Makoto’s actions in The Girl Who Leapt Through Time seem realistic even though the animation medium allows a lot more creative license. She aims for perfection, using up as many leaps as it takes to ace her test or to get the most out of her time as a student. She even goes back in time just so that she can enjoy the last pudding instead of allowing her sister to eat it.

We’d likely do the same things: pick a period of time that we thoroughly enjoyed and relive it until we got bored. Some details in the movie do show a change in the timeline. For example, the last time leap during the karaoke scene shows that the drink order is different.

Some common issues regarding time travel are handled in the movie. There’s a scene where Makoto and her friends are at an intersection. On the right path, Chiaki poses an uncomfortable question toward Makoto. Makoto tries her best to avoid giving him an answer. But no matter what she does, she can’t prevent him from asking the question. Finally, Makoto takes the left path in a fit of frustration.

These kinds of signs and symbols exist throughout the movie, perhaps revealing an element of destiny: that maybe some things are meant to happen regardless of actions.

For instance, each backward leap in time may spawn a change in behavior that leads to a slightly different future. Some of those changes may be benign, like ordering a tea instead of a soda. But others may have unknown consequences.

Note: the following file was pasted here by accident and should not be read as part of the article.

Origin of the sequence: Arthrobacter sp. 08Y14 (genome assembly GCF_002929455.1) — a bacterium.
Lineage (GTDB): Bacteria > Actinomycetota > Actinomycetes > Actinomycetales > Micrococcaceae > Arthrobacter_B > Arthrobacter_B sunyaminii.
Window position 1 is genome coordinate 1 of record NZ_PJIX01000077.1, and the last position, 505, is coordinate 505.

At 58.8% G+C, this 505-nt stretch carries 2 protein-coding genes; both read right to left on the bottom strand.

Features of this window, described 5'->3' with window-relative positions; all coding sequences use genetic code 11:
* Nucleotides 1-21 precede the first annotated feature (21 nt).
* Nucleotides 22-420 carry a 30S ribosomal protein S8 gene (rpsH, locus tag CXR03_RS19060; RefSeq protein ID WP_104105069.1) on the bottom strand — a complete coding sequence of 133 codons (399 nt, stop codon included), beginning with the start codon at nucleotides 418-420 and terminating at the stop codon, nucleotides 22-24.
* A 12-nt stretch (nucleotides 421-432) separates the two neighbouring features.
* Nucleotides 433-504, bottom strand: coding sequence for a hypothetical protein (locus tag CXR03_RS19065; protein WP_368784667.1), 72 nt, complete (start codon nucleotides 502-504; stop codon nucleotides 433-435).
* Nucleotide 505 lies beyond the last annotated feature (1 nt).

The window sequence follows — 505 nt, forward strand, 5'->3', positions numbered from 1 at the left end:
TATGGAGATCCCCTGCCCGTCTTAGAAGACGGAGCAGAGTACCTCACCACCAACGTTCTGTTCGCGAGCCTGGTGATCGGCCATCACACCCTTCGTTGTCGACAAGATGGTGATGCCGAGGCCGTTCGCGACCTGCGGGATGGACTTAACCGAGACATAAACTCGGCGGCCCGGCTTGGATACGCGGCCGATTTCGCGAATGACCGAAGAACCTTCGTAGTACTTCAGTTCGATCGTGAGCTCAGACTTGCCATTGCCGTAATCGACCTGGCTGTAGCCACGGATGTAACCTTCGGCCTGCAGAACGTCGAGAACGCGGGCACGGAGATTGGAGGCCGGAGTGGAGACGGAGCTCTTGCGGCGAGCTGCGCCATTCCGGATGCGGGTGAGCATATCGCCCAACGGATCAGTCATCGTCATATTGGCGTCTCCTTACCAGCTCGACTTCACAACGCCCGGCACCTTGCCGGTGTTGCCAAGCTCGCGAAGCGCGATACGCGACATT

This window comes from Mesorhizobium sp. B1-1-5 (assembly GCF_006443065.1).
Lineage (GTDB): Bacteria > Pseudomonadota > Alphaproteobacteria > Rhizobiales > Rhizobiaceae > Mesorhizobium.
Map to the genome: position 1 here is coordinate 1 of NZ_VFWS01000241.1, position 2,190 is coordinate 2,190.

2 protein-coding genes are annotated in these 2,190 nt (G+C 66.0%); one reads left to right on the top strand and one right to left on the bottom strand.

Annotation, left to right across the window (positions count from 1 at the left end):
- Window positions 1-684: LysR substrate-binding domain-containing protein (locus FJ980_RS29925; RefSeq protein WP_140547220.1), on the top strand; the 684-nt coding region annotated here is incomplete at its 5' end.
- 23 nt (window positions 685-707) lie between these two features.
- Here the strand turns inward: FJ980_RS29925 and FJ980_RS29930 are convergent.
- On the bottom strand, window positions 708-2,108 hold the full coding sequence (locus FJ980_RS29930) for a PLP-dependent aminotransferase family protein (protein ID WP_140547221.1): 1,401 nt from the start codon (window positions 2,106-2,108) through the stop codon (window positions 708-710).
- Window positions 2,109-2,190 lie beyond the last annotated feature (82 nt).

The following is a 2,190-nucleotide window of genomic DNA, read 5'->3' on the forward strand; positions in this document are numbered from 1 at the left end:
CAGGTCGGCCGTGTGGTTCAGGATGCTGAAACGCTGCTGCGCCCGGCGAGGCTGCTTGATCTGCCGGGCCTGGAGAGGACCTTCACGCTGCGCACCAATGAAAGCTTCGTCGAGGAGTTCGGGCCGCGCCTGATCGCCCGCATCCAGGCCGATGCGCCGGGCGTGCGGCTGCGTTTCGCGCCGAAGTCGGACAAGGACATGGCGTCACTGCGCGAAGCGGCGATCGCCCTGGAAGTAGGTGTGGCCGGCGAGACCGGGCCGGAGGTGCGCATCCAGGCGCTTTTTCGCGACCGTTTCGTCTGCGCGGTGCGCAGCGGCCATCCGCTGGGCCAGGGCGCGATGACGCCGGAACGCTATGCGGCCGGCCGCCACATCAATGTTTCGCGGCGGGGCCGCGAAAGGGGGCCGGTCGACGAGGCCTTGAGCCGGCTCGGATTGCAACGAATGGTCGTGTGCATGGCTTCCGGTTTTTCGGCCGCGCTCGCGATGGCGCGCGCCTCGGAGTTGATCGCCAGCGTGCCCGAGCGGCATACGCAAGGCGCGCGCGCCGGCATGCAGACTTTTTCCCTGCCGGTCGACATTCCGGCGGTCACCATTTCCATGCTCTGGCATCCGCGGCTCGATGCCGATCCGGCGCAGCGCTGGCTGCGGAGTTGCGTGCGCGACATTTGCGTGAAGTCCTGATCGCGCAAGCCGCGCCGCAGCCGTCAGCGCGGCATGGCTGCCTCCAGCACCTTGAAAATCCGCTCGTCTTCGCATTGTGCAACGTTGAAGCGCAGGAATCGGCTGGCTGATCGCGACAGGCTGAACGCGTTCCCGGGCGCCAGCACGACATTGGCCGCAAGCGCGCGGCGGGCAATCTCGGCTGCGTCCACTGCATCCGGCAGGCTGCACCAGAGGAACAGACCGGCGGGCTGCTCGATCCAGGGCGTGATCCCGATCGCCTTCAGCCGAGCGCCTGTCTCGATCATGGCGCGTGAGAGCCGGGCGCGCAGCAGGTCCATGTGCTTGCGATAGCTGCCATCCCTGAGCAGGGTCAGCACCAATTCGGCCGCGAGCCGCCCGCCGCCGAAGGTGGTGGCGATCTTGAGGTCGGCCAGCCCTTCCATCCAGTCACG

What makes this movie special is the lesson that Makoto learns. She abuses her ability like any other person would. Like many teenagers, she’s more concerned about herself and what people think about her than the impact of her behavior and actions.

But we see soon see a change in her behavior. She learns that there are consequences to her actions. This becomes apparent when her friends borrow her defective bike and get into trouble. This could have easily been prevented had Makoto not wasted her time leaps on something as silly as jumping back in time for yet another hour of karaoke.

So it’s heartbreaking when we see the moment that Makoto realizes the mistake she’s made. This realization marks the end of her childhood and the beginning of adulthood. That the movie takes place right at that time of transition from high school to the adult world is a great parallel or backdrop for the time leap story.

Makoto’s actions suggest that she has grown and that the decisions she makes will lead to a happy life despite the sadness she experiences at the loss of her friend.

One criticism about the story is that Makoto’s aunt is well aware of the time leap ability. She speaks of the ability casually, which contradict’s the rule that prevents travelers from speaking about it with people in the past. There’s likely a story with the aunt as well, though we only get hints of it later in the movie.

I didn’t have any knowledge of the movie when I first started, but by the movie’s end, I was left with a deeper appreciation for Japanese animation and a newfound understanding of the ability of the animated medium to create deep, powerful characters and stories.

Read a review of Kimi no Na wa (Your Name) 2016.